```
def remove_head(self):
removed_head = self.head_node
if removed_head == None:
return None
self.head_node = removed_head.get_next_node()
if self.head_node != None:
self.head_node.set_prev_node(None)
if removed_head == self.tail_node:
self.remove_tail()
return removed_head.get_value()
def remove_tail(self):
removed_tail = self.tail_node
if removed_tail == None:
return None
self.tail_node = removed_tail.get_prev_node()
if self.tail_node != None:
self.tail_node.set_next_node(None)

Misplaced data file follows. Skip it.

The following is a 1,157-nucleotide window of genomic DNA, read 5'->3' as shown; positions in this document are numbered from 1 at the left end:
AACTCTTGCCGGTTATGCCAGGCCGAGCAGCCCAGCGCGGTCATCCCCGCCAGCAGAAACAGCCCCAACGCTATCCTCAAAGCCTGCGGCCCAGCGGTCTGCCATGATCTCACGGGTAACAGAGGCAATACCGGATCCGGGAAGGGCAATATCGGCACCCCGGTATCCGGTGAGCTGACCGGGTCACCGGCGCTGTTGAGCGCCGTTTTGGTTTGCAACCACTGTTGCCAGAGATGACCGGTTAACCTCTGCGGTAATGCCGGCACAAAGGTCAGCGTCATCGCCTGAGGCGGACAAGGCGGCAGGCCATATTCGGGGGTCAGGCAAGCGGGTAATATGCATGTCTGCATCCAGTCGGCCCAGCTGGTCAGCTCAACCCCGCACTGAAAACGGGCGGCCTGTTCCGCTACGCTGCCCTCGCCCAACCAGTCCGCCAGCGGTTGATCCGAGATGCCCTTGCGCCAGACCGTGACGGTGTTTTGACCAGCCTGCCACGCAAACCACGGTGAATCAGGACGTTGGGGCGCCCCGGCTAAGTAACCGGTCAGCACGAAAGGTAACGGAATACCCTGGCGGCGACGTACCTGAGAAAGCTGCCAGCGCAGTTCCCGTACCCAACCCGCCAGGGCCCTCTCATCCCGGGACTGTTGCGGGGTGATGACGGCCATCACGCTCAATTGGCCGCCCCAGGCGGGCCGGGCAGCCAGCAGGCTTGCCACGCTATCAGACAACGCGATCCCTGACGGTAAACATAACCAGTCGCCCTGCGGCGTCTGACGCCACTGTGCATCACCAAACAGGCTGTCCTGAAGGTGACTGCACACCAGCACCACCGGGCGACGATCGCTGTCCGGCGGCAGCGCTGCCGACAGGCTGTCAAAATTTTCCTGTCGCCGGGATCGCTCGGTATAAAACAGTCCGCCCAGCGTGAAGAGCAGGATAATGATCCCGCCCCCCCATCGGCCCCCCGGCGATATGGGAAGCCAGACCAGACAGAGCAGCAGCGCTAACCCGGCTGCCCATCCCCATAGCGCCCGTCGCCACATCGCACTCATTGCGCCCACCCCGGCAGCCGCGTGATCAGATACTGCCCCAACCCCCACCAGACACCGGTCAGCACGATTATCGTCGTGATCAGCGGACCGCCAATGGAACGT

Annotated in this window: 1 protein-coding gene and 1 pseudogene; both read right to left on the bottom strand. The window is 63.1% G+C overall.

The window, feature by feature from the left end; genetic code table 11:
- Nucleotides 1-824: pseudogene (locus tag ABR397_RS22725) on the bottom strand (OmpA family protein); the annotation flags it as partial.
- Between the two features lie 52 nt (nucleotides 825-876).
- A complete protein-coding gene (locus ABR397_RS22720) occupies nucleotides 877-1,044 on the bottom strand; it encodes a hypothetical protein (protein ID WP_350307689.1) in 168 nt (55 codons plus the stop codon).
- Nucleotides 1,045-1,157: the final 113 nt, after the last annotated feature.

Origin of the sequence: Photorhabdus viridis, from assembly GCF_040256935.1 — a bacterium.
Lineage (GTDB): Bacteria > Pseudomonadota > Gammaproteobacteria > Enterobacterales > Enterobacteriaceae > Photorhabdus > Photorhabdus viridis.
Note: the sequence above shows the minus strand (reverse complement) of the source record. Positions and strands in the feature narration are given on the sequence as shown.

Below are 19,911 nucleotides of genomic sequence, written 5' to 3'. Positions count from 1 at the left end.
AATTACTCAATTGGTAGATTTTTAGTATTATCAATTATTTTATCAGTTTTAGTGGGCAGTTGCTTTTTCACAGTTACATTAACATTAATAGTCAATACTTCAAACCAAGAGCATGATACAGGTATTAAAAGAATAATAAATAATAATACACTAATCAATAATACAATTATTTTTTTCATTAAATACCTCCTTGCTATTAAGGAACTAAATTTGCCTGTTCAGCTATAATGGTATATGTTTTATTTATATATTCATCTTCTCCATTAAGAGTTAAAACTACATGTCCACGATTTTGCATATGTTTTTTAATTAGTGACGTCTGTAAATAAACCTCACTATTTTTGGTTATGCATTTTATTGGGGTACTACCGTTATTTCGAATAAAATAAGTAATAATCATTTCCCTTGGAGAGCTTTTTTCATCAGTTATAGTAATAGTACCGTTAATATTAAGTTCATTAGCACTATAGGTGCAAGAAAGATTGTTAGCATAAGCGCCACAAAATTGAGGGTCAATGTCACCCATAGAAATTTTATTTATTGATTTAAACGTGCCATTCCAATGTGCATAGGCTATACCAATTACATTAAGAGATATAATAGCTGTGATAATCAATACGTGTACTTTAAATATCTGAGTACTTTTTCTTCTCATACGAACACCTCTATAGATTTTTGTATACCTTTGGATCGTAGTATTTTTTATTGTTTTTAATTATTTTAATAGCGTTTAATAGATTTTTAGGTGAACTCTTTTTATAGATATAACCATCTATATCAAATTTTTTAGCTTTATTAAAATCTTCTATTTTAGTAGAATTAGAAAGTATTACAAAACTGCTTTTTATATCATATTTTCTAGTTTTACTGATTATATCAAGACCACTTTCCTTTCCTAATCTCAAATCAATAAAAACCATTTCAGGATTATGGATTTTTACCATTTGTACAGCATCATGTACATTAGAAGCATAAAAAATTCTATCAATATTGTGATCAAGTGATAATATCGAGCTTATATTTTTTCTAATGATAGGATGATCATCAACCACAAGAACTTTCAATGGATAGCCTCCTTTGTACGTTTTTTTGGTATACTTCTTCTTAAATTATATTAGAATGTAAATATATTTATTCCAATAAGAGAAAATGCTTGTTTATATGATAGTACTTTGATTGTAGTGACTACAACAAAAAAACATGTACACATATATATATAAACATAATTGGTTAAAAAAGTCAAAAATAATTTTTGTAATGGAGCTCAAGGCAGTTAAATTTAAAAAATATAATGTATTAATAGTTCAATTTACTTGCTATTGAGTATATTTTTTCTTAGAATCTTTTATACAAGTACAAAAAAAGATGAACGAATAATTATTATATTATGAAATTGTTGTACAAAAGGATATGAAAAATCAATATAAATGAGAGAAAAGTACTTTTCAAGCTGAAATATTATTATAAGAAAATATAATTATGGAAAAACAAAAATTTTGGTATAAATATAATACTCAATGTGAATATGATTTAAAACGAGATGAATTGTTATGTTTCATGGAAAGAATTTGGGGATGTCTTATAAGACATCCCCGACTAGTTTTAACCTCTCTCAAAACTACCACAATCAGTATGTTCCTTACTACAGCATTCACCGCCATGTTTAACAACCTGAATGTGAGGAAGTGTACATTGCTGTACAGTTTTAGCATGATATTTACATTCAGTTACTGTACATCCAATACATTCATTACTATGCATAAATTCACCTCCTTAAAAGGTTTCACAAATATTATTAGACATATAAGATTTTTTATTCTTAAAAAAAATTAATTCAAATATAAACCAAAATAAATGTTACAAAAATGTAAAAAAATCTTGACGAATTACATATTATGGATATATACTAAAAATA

if removed_tail == self.head_node:
self.remove_head()
return removed_tail.get_value()
```

In the code given here on removing a head/tail from a doubly linked list, I’m puzzled at this one line of code. There’s a line where we check if the head node is also the tail node (Which implies that there is only one node in the list). We use the .remove_tail() method if the head is also the tail. Similarly, we use the .remove_head() method if the tail is also the head. Won’t the two functions call each other indefinitely? Why are we using a method here?